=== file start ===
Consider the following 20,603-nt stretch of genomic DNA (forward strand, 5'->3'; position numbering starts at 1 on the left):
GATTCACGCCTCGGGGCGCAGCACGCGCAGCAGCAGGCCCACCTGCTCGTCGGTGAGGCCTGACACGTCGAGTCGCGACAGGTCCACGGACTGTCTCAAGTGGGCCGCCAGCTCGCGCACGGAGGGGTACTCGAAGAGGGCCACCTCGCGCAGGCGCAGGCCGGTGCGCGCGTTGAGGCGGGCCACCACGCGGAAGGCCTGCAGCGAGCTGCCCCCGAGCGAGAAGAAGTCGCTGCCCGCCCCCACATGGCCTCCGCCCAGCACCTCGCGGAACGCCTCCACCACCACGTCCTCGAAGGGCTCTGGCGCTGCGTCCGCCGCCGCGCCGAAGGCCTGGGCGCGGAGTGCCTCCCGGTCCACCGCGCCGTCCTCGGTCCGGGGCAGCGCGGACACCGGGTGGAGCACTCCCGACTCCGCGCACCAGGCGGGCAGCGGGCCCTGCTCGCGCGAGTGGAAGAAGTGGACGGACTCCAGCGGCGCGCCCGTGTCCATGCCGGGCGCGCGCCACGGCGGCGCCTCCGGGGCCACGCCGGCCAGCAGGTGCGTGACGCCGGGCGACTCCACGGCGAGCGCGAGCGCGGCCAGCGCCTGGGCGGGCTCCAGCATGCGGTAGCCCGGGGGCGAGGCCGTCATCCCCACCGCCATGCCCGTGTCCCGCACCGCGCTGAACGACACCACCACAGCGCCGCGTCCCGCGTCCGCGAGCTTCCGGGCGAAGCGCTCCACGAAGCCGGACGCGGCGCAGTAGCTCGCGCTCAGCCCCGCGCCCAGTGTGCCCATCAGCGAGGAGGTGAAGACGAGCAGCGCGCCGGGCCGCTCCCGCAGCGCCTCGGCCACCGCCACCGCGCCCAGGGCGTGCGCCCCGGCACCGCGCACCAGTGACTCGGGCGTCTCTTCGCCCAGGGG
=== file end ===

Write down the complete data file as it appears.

Consider the following 20,603-nt stretch of genomic DNA (forward strand, 5'->3'; position numbering starts at 1 on the left):
GATTCACGCCTCGGGGCGCAGCACGCGCAGCAGCAGGCCCACCTGCTCGTCGGTGAGGCCTGACACGTCGAGTCGCGACAGGTCCACGGACTGTCTCAAGTGGGCCGCCAGCTCGCGCACGGAGGGGTACTCGAAGAGGGCCACCTCGCGCAGGCGCAGGCCGGTGCGCGCGTTGAGGCGGGCCACCACGCGGAAGGCCTGCAGCGAGCTGCCCCCGAGCGAGAAGAAGTCGCTGCCCGCCCCCACATGGCCTCCGCCCAGCACCTCGCGGAACGCCTCCACCACCACGTCCTCGAAGGGCTCTGGCGCTGCGTCCGCCGCCGCGCCGAAGGCCTGGGCGCGGAGTGCCTCCCGGTCCACCGCGCCGTCCTCGGTCCGGGGCAGCGCGGACACCGGGTGGAGCACTCCCGACTCCGCGCACCAGGCGGGCAGCGGGCCCTGCTCGCGCGAGTGGAAGAAGTGGACGGACTCCAGCGGCGCGCCCGTGTCCATGCCGGGCGCGCGCCACGGCGGCGCCTCCGGGGCCACGCCGGCCAGCAGGTGCGTGACGCCGGGCGACTCCACGGCGAGCGCGAGCGCGGCCAGCGCCTGGGCGGGCTCCAGCATGCGGTAGCCCGGGGGCGAGGCCGTCATCCCCACCGCCATGCCCGTGTCCCGCACCGCGCTGAACGACACCACCACAGCGCCGCGTCCCGCGTCCGCGAGCTTCCGGGCGAAGCGCTCCACGAAGCCGGACGCGGCGCAGTAGCTCGCGCTCAGCCCCGCGCCCAGTGTGCCCATCAGCGAGGAGGTGAAGACGAGCAGCGCGCCGGGCCGCTCCCGCAGCGCCTCGGCCACCGCCACCGCGCCCAGGGCGTGCGCCCCGGCACCGCGCACCAGTGACTCGGGCGTCTCTTCGCCCAGGGG